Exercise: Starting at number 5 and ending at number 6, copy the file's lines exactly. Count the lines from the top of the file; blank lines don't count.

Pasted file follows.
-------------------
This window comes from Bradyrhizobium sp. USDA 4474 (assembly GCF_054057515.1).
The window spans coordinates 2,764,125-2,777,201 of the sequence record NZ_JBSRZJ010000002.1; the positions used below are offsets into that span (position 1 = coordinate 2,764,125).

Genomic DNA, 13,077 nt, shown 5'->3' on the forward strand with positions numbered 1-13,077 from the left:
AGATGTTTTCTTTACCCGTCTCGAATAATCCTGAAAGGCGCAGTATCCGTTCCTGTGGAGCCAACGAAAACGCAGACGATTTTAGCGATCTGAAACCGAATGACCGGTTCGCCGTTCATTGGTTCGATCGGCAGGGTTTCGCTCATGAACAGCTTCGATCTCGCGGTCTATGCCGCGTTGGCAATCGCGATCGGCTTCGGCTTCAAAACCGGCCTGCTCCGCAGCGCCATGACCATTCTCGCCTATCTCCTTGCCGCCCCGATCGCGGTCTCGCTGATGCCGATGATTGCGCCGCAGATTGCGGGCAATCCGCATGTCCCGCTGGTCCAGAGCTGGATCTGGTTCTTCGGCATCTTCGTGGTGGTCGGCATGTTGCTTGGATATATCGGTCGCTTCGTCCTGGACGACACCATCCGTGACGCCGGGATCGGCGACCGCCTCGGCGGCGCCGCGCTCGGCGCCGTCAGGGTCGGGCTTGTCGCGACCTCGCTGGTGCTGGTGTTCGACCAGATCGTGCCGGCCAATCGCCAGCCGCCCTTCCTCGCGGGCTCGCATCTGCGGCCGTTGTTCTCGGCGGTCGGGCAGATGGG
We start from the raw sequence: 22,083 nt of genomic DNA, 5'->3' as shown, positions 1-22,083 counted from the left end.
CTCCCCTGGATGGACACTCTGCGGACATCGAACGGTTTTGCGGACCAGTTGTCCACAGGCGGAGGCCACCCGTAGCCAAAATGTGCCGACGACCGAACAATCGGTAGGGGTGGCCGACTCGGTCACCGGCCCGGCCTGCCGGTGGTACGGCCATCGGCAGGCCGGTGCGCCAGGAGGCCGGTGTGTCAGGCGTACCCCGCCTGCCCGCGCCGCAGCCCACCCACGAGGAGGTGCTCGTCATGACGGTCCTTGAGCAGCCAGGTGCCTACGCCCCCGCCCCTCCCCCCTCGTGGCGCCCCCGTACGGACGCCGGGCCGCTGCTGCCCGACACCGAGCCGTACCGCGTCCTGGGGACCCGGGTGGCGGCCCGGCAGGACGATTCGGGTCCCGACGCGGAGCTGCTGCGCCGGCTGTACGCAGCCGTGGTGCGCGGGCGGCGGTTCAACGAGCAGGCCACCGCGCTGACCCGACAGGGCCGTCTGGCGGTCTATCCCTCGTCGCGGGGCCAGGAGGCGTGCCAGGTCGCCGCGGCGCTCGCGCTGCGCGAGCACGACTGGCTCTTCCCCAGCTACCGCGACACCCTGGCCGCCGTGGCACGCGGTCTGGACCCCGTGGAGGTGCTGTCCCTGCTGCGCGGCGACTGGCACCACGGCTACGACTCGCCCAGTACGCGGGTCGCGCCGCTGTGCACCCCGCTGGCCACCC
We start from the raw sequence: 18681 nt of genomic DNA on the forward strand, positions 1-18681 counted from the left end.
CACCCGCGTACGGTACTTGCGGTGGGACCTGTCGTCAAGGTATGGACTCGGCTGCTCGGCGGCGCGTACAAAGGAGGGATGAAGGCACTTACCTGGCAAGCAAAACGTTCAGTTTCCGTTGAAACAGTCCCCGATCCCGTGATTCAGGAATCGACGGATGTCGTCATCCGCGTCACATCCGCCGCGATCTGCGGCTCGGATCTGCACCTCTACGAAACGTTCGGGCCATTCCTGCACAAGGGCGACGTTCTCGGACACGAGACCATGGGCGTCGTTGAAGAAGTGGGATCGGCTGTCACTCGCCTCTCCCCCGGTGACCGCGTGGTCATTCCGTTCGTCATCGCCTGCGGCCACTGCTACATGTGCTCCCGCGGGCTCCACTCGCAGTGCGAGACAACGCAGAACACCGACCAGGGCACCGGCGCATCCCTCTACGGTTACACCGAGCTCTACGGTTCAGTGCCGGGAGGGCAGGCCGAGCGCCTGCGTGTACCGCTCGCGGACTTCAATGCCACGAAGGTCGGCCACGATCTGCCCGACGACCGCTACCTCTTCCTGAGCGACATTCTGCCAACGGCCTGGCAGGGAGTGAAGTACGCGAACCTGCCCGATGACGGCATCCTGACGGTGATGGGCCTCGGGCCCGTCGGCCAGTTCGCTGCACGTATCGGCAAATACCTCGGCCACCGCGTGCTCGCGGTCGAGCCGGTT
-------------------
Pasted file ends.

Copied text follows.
We start from the raw sequence: 22,083 nt of genomic DNA, 5'->3' as shown, positions 1-22,083 counted from the left end.
CTCCCCTGGATGGACACTCTGCGGACATCGAACGGTTTTGCGGACCAGTTGTCCACAGGCGGAGGCCACCCGTAGCCAAAATGTGCCGACGACCGAACAATCGGTAGGGGTGGCCGACTCGGTCACCGGCCCGGCCTGCCGGTGGTACGGCCATCGGCAGGCCGGTGCGCCAGGAGGCCGGTGTGTCAGGCGTACCCCGCCTGCCCGCGCCGCAGCCCACCCACGAGGAGGTGCTCGTCATGACGGTCCTTGAGCAGCCAGGTGCCTACGCCCCCGCCCCTCCCCCCTCGTGGCGCCCCCGTACGGACGCCGGGCCGCTGCTGCCCGACACCGAGCCGTACCGCGTCCTGGGGACCCGGGTGGCGGCCCGGCAGGACGATTCGGGTCCCGACGCGGAGCTGCTGCGCCGGCTGTACGCAGCCGTGGTGCGCGGGCGGCGGTTCAACGAGCAGGCCACCGCGCTGACCCGACAGGGCCGTCTGGCGGTCTATCCCTCGTCGCGGGGCCAGGAGGCGTGCCAGGTCGCCGCGGCGCTCGCGCTGCGCGAGCACGACTGGCTCTTCCCCAGCTACCGCGACACCCTGGCCGCCGTGGCACGCGGTCTGGACCCCGTGGAGGTGCTGTCCCTGCTGCGCGGCGACTGGCACCACGGCTACGACTCGCCCAGTACGCGGGTCGCGCCGCTGTGCACCCCGCTGGCCACCC